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Daiso Agrees to $2.05 Million Civil Penalty In Connection With CPSC’s Allegations That It Imported, Distributed and Sold Toys With Illegal Lead Content


On March 2, 2010, Daiso Holding USA Inc., Daiso Seattle LLC and Daiso California LLC ("Daiso") reached a consent agreement with the U.S. Consumer Product Safety Commission ("CPSC") filed in the U.S. District Court for the Northern District of California. Daiso allegedly failed to comply with federal laws prohibiting excess levels of lead and phthalates in various toys and children's products. Daiso is also alleged to have failed to meet other federal requirements enforced by the CPSC on children's products. Prior to entering into the current decree, Daiso had received Letters of Advice from the CPSC in connection with violations found during port inspections. Some of these prior violations occurred prior to the enactment of the Consumer Product Safety Improvement Act of 2008 (CPSIA).

Under the CPSIA, it is illegal to import, manufacture, distribute or sell products designed or intended primarily for children 12 and younger containing more than 300 ppm of lead. The CPSIA also prohibits importing, manufacturing, distributing or selling children's toys or child care articles containing more than 0.1% of certain phthalates. Moreover, the CPSIA gave the CPSC additional civil penalty powers.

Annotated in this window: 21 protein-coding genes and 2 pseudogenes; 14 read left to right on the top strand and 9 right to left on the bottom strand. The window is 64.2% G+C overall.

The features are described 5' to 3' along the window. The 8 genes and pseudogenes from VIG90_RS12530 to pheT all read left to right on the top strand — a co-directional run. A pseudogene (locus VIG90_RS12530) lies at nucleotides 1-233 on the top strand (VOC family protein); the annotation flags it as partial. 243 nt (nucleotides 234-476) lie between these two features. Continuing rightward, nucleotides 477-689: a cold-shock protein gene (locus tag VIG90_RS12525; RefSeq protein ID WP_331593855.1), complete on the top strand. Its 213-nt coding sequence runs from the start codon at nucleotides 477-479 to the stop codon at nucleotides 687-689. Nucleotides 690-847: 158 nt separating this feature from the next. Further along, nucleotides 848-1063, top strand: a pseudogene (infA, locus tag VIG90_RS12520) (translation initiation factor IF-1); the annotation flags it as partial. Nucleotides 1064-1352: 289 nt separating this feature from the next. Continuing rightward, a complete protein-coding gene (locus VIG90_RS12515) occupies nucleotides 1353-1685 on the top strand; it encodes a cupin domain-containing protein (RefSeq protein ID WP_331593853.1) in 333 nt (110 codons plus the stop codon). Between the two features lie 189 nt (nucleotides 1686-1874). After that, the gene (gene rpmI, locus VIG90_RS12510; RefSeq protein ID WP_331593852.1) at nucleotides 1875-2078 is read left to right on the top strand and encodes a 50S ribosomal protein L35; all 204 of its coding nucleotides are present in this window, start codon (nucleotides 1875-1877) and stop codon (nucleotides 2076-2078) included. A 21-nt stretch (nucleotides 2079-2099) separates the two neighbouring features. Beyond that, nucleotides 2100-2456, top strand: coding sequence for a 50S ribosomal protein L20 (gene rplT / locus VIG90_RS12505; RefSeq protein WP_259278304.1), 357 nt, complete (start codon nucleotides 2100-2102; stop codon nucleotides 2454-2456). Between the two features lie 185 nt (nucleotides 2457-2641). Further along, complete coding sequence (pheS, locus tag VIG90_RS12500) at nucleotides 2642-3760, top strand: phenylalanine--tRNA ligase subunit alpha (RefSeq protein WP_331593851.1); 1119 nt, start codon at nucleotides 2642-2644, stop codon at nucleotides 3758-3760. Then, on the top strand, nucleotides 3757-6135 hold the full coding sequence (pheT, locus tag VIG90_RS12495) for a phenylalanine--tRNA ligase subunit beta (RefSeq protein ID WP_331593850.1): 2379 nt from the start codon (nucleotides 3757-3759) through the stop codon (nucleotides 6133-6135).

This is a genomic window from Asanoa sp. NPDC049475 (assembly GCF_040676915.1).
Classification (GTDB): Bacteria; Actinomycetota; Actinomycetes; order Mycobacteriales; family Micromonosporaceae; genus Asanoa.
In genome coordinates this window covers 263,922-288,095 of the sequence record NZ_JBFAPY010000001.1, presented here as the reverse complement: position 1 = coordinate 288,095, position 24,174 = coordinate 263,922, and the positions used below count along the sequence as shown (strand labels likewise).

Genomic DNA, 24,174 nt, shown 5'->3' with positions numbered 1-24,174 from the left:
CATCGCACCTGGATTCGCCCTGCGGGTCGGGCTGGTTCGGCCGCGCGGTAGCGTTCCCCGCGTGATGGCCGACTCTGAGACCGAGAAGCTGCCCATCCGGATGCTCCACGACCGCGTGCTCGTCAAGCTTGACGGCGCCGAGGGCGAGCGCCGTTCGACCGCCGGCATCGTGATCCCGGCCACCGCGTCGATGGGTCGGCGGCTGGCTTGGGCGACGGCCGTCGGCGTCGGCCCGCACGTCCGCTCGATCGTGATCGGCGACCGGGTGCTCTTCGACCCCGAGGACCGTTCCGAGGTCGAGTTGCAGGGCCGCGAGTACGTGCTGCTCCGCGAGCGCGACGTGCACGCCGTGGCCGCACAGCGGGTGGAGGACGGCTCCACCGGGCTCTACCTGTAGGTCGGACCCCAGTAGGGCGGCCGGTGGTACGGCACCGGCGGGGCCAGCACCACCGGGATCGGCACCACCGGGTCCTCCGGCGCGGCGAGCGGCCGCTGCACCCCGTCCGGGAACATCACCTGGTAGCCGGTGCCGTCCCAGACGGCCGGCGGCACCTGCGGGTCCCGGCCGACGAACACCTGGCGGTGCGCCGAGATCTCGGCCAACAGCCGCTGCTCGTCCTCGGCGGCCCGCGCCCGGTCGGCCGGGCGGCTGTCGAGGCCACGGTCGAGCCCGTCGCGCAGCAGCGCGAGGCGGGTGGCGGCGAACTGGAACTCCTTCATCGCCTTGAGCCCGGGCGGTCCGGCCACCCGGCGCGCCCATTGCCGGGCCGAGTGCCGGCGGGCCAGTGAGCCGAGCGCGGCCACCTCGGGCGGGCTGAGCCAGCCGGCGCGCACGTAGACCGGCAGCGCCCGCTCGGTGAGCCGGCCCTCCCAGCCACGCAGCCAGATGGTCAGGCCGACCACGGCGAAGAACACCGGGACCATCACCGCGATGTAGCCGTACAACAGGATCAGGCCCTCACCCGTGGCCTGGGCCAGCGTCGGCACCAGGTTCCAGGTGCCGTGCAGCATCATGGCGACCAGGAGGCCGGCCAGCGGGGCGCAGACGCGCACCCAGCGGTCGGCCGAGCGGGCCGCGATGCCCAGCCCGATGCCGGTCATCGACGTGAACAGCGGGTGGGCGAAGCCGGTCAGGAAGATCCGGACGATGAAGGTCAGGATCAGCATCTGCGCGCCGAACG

According to the decree, Daiso will pay a civil penalty of $2.05 million, and is prohibited from importing any children's products into the United States until it meets the other requirements set forth in the consent decree. In addition, Daiso must establish a comprehensive product safety program, including testing, compliance and reporting procedures.

CPSC Chairman Tenenbaum stated that "[t]his landmark agreement for an injunction sets a precedent for any firm attempting to distribute hazardous products to our nation's children.'' She also warned companies against the sale of noncompliant products, stating that, "[w]e are committed to the safety of children's products, and we will use the full force of our enforcement powers to prevent the sale of harmful products."

The size of the penalty and the Chairman's statement are intended to be stern warnings to industry that the CPSC will not hesitate to exercise and take advantage of its increased enforcement powers under the CPSIA. And this action is further evidence of the agency's continued focus on the compliance of children's products with federal safety regulations.

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